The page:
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Launching Your Start-Up Globally

Business Today Means Instant Global


Launching Your Start-Up Globally

Instant global.

The following is an interview that was conducted by GrowBiz Media with me, Laurel Delaney in July 2012. I spoke with GrowBiz Media about how starting a business today means starting out global (importing and exporting) since anyone in the world who has an Internet connection can access a website.

GBM: Are you really going to turn down a sale because you can’t ship overseas?

LJD: Yes! That’s like asking, ‘are you really going to turn down skydiving because you don’t know what you are doing or what precaution to take when diving out of a plane?’ Absolutely. But can I learn how to skydive so that I minimize my risks and can enjoy the experience? You bet. And that’s exactly the mindset someone must take to sell overseas. You choose to import and export (go global). Do your homework. And take action when you are confident you know what you are doing.

GBM: Do you think there’s any reason today why a start-up can’t immediately consider selling overseas?

LJD: Yes, there are a couple of outlier reasons, which are as follows and in no particular order of importance.

• The business owner does not know how to do business internationally.

• The type of business doesn’t lend itself to going global. For example, a hair salon, health care or dry cleaning service would be hard-pressed to export. At some point though these business owners can offer their intellectual capital to other businesses located overseas that are interested in starting these types of businesses and that would be considered a “service export.” You are offering your business brainpower to someone located in another country to start-up a business similar to your own.

• Some business owners think they can franchise an idea right out of the gate on an international basis but this typically does not occur at start-up.

• The demand is so great locally that the organization must focus on the business at hand rather than jump into the overseas market right away and take a chance at messing up the local market.

GB: What advice do you have for start-ups looking to sell their products overseas?

LJD: Do your homework. Be flexible. Find out everything you can about the country where you wish to conduct business. Don’t dive in headfirst, only to discover later on that you have entered shallow water and have taken your eye off the local business at hand. Wait until you have a good handle on your capabilities, know who your customers are and have learned how best to service the needs of those customers. Create a history of successes that prove your business model works before you reach out to do business with the world. Once that happens, you can transfer the knowledge and skill set to just about any place in the world, provided there is a need and demand for your product or service. But again, it gets back to the “doing your homework” part mentioned early on. You must know how to go global before you can go global. Oh, and the flexible part, I can’t tell you how important that is when you enter new markets. You never know what is going to happen so, yes, have a plan but also be flexible should you have to steer in a new direction at any given moment.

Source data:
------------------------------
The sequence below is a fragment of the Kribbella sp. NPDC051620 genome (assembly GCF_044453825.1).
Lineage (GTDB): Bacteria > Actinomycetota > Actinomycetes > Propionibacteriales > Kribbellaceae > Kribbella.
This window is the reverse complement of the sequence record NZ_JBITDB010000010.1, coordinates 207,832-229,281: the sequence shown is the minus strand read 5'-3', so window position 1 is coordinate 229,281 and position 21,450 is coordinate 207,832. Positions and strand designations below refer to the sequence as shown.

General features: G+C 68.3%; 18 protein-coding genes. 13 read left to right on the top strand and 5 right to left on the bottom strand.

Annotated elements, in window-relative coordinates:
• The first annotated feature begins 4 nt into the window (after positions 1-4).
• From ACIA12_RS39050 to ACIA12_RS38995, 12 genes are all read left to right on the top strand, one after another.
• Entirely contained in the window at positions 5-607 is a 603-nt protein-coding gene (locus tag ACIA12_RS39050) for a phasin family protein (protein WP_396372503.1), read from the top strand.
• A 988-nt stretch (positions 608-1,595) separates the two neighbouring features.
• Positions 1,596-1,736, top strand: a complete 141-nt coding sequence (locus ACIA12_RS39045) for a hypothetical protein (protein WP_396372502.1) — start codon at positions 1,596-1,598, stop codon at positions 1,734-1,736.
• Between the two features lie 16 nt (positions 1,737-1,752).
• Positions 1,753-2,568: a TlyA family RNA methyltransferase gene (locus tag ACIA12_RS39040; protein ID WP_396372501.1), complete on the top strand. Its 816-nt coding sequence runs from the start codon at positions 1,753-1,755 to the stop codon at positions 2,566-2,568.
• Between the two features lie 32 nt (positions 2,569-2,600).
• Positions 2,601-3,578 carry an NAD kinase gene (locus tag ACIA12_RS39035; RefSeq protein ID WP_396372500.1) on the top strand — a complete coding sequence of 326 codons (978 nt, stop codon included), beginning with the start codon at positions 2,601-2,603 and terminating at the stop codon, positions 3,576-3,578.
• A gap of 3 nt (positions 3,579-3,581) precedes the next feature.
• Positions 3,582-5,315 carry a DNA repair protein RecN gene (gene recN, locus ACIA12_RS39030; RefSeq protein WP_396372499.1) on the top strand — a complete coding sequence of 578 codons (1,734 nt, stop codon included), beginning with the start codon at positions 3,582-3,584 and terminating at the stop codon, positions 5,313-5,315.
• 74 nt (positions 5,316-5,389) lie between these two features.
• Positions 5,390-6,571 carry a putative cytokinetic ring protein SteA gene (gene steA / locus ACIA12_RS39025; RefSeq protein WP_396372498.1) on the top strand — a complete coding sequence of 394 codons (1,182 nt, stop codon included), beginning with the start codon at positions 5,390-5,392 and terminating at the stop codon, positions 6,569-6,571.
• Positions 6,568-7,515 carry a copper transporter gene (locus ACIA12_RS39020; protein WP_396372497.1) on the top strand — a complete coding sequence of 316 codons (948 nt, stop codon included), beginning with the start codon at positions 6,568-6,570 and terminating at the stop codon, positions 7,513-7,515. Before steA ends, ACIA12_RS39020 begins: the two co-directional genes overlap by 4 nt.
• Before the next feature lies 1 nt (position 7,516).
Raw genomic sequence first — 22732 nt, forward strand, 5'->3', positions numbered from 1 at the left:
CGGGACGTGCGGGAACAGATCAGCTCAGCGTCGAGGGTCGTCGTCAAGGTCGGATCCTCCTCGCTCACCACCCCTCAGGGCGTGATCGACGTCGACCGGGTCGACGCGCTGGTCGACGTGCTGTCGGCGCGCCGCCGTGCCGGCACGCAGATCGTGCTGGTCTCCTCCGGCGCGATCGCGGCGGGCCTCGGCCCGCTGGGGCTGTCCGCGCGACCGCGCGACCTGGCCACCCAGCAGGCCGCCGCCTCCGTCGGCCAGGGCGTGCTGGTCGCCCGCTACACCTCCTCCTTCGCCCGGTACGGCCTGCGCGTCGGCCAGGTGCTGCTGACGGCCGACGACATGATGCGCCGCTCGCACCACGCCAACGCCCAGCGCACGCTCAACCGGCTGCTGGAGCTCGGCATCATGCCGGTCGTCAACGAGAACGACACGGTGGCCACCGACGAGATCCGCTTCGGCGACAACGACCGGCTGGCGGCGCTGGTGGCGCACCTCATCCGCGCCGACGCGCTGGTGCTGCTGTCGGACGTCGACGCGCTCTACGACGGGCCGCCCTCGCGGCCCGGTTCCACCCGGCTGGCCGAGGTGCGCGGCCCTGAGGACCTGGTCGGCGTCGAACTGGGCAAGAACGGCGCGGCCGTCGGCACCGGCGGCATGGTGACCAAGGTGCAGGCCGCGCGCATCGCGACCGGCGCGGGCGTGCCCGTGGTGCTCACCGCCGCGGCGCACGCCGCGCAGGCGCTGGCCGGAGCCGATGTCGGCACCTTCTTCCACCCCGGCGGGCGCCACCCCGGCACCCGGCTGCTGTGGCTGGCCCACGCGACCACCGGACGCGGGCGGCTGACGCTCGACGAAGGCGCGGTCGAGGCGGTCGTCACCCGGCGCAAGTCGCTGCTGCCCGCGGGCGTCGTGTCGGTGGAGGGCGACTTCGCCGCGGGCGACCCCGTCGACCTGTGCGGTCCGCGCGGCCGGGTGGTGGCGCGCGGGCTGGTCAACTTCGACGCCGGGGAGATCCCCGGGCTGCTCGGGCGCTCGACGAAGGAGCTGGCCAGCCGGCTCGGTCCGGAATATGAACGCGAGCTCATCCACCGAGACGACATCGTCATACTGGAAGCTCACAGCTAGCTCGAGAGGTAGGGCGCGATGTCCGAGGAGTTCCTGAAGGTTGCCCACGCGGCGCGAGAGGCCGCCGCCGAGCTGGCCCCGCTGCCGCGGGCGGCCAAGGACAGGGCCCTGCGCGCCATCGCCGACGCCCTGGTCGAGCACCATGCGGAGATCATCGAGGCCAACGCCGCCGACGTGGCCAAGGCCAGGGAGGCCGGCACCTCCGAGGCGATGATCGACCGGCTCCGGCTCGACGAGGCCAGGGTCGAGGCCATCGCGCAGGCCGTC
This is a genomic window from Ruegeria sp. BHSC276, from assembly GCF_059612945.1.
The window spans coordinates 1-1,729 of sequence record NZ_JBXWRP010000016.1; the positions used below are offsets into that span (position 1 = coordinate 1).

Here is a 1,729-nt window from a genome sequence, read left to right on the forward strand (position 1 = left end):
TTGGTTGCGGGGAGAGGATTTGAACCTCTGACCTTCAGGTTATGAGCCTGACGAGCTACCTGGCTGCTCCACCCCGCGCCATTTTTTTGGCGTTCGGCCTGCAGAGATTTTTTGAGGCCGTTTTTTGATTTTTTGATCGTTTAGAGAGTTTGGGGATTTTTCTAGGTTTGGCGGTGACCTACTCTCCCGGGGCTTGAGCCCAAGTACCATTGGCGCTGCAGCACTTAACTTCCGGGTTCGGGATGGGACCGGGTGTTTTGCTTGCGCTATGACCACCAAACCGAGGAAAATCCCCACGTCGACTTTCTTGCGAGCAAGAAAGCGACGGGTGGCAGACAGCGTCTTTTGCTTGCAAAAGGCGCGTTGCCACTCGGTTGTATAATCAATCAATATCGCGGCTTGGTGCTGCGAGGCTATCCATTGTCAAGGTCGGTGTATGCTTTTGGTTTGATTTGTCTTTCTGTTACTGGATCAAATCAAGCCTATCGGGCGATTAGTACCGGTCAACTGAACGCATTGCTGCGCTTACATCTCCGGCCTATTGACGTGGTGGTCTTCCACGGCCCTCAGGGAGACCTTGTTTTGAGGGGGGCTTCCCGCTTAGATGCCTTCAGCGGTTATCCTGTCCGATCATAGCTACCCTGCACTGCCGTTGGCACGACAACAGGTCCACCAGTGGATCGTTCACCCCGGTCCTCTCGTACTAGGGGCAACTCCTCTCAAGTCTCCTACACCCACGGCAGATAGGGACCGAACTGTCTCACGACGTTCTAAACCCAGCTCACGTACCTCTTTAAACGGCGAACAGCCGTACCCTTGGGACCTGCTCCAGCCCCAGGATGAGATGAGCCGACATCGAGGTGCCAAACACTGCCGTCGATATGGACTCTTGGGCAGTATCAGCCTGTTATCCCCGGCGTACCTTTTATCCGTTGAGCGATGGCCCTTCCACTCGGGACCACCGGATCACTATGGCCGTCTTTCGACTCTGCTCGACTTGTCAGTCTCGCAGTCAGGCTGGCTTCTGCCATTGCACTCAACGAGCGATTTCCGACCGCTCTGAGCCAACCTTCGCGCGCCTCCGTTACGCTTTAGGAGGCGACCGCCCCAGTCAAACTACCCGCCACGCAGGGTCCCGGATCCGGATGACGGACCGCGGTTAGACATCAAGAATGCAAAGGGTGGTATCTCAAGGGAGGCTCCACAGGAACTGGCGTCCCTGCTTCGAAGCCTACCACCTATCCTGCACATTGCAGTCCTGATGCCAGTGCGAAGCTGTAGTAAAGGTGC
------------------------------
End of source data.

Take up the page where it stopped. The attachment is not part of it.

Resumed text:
GBM: What are some common mistakes start-ups make when selling globally?

LJD: They move too soon and fast–a knee-jerk reaction as opposed to executing on a well thought out and crafted strategy. They divert attention to the overseas market to the detriment of their local business. They are understaffed to take on the overseas market–long on dreaming to go global but short on capabilities. They start in a complex market (e.g., where there is a lot of red tape or the natives speak a different language) or open up negotiations with the wrong party (e.g., someone who is untrustworthy or a bad fit). They are too quick to execute on a sale and fail to secure a guaranteed payment. They act too fast and aggressive in providing online banking information to get paid or to pay a supplier, only to find later on that they have been cyber attacked on their bank account. They don’t state clearly on their website or blog whether they accept international sales orders. If they don’t, they should say so. If they do, then they should state specifically which countries they serve and follow through accordingly when inquiries roll in.

GBM: What are the hot markets today?

LJD: It depends on what you are selling. If you are selling luxury items with international prestige, developing Asian countries, such as China and India are the go-to-markets. If you are selling automotive parts, China, Japan and South Korea are good bets. For chemicals and pharmaceuticals, try Brazil. It all goes back to doing your homework.

The original article can be found here: “Taking Your Startup Global” (http://readwrite.com/2012/07/23/taking-your-startup-global).

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